Have you read Julian Jaynes?

“O, what a world of unseen visions and heard silences, this insubstantial country of the mind! What ineffable essences, these touchless rememberings and unshowable reveries! And the privacy of it all! A secret theater of speechless monologue and prevenient counsel, an invisible mansion of all moods, musings, and mysteries, an infinite resort of disappointments and discoveries. A whole kingdom where each of us reigns reclusively alone, questioning what we will, commanding what we can. A hidden hermitage where we may study out the troubled book of what we have done and yet may do. An introcosm that is more myself than anything I can find in a mirror. This consciousness that is myself of selves, that is everything, and yet is nothing at all – what is it?
And where did it come from?
And why?”

– excerpt from the introduction to The Origin of Consciousness in the Breakdown of the Bicameral Mind by Julian Jaynes

 

Julian Jaynes, a Princeton University psychologist . . . is famous, or notorious, depending on your point of view, for one book only: The Origin of Consciousness in the Breakdown of the Bicameral Mind, first published in 1976. Critics at the time were uncertain what to make of it. Some thought that Jaynes was deluded or a crank, although others, notably Daniel Dennett, believed he was saying something important.[Source]


Many years ago I ran across Jaynes’ book while I was teaching literature. I found it a stimulating book with a controversial hypothesis about the recent acquisition of consciousness. Later when I was studying philosophy I learned that his thesis was not accepted by philosophers as anything worthy of much study. But we have learned a great deal in the recent decades. Have you read the book?

Back in 1976 when he was a professor of psychology at Princeton, Julian Jaynes published a very controversial theory about the emergence of the human mind. Indeed, even today his theory of the “bicameral mind” remains a controversy.

Rather than just harkening to behavioral psychology or brain biology, Jaynes presents his theory from the perspective of psycho-cultural history.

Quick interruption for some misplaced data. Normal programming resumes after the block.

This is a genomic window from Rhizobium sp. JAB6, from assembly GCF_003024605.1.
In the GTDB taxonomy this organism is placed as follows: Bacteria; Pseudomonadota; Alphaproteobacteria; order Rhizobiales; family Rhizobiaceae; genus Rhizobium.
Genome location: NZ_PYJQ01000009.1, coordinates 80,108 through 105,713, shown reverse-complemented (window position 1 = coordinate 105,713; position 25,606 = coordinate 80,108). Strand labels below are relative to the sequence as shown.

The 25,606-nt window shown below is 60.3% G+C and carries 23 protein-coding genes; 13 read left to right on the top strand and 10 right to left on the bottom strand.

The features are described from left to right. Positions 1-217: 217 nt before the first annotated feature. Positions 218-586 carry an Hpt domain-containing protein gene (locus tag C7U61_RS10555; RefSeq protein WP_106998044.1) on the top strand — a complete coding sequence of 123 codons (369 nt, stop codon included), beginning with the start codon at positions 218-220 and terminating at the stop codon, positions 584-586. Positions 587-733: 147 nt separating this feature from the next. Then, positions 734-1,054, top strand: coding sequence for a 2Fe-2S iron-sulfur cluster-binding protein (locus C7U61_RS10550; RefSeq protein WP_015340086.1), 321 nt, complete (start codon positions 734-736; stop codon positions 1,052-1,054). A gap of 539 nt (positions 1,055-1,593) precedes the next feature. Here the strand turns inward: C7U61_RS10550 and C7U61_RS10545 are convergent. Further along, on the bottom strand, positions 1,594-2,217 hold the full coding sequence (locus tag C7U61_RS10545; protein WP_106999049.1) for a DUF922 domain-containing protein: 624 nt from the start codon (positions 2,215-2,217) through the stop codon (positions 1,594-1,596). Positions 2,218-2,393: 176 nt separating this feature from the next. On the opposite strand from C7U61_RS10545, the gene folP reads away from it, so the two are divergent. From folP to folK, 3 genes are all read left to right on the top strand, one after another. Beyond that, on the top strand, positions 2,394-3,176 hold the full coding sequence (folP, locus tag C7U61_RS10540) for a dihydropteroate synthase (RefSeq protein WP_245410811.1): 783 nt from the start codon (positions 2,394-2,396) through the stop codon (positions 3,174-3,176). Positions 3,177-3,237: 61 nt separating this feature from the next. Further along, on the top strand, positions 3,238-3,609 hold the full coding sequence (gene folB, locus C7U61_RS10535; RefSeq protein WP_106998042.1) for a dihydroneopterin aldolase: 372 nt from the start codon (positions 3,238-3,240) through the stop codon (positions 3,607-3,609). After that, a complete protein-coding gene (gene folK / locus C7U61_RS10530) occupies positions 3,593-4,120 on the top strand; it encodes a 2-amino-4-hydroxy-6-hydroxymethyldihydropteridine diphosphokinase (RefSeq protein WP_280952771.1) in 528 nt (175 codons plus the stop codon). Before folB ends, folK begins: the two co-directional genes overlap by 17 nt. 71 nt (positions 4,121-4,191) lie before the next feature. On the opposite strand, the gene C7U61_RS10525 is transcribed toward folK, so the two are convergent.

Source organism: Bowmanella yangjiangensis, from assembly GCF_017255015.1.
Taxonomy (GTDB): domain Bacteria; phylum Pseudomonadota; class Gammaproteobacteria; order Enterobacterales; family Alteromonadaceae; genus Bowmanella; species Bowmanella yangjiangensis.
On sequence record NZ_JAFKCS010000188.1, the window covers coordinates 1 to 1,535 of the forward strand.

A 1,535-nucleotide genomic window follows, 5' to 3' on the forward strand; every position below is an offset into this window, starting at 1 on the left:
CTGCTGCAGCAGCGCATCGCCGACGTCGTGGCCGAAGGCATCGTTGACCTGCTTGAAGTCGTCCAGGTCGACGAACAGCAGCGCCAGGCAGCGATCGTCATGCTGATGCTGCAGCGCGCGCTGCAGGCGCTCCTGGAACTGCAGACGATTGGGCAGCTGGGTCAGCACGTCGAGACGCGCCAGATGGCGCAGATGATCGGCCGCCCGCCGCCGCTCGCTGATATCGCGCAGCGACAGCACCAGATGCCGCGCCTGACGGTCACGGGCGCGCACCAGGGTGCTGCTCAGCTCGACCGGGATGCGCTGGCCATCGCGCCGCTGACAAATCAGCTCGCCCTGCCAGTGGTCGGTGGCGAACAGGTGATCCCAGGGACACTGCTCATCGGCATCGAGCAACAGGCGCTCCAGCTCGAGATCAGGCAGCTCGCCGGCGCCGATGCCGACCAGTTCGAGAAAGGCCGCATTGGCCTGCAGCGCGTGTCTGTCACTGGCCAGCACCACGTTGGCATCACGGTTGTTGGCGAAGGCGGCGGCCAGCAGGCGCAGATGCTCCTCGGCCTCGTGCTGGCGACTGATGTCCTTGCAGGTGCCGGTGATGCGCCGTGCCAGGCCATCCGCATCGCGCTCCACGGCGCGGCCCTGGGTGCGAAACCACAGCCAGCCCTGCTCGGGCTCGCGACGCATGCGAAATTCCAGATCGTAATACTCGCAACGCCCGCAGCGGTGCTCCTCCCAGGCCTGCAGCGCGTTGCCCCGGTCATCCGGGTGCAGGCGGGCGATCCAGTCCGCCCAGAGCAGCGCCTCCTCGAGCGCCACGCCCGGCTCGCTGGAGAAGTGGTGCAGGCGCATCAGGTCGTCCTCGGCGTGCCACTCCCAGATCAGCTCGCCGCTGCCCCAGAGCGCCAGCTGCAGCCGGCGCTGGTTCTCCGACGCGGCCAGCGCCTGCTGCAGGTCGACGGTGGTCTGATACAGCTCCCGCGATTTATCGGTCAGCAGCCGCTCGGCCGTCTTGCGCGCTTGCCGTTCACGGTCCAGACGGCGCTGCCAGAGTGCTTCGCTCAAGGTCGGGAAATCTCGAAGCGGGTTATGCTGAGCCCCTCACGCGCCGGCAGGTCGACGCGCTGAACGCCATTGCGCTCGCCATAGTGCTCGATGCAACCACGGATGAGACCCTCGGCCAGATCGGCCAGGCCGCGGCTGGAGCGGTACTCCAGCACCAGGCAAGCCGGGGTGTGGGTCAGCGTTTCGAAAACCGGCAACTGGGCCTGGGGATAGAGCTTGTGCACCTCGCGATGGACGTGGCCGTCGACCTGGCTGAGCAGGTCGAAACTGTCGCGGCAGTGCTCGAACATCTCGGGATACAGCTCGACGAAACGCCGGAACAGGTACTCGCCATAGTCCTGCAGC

Going back to the the earliest writings and studying particularly the many early civilizations of the Near East, Jaynes came to the conclusion that most of the people in these archaic cultures were not subjectively conscious as we understand it today. Instead Jaynes presents a theory of the bicameral mind which holds that ancient peoples could not “think” as we do today and were therefore “unconscious,” a result of the domination of the right hemisphere; only catastrophe forced mankind to “learn” consciousness, a product of human history and culture and one that issues from the brain’s left hemisphere. Three forms of human awareness, the bicameral or god-run man; the modern or problem-solving man; and contemporary forms of throwbacks to bicamerality (e.g., religious frenzy, hypnotism, and schizophrenia) are examined in terms of the physiology of the brain and how it applies to human psychology, culture, and history.


 

Check these out:

  1. Videos
  2. Essay
  3. Julian Jaynes Society
  4. Consciousness Began when the Gods stopped talking – From Nautilius
  5. Essays on Homer

The “bicameral mind” 30 years on: a critical reappraisal of Julian Jaynes’ hypothesishere.

Comments welcome!

3 thoughts on “Have you read Julian Jaynes?

    • There are several articles to read about this in the Julian Jaynes Society site (supporting evidence). The first item is evidence found in old texts like the Iliad, Oddissey and the bible. I find that fascinating, but of course not very strong.

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  1. Thanks for the link to the Nautilus article. “Dennett, who has called The Origin of Consciousness in the Breakdown of the Bicameral Mind a “marvelous, wacky book,” likes to give Jaynes the benefit of the doubt. “There were a lot of really good ideas lurking among the completely wild junk,” he says. Particularly, he thinks Jaynes’ insistence on a difference between what goes on in the minds of animals and the minds of humans, and the idea that the difference has its origins in language, is deeply compelling.

    “[This] is a view I was on the edge of myself, and Julian kind of pushed me over the top,” Dennett says. “There is such a difference between the consciousness of a chimpanzee and human consciousness that it requires a special explanation, an explanation that heavily invokes the human distinction of natural language,” though that’s far from all of it, he notes. “It’s an eccentric position,” he admits wryly. “I have not managed to sway the mainstream over to this.”

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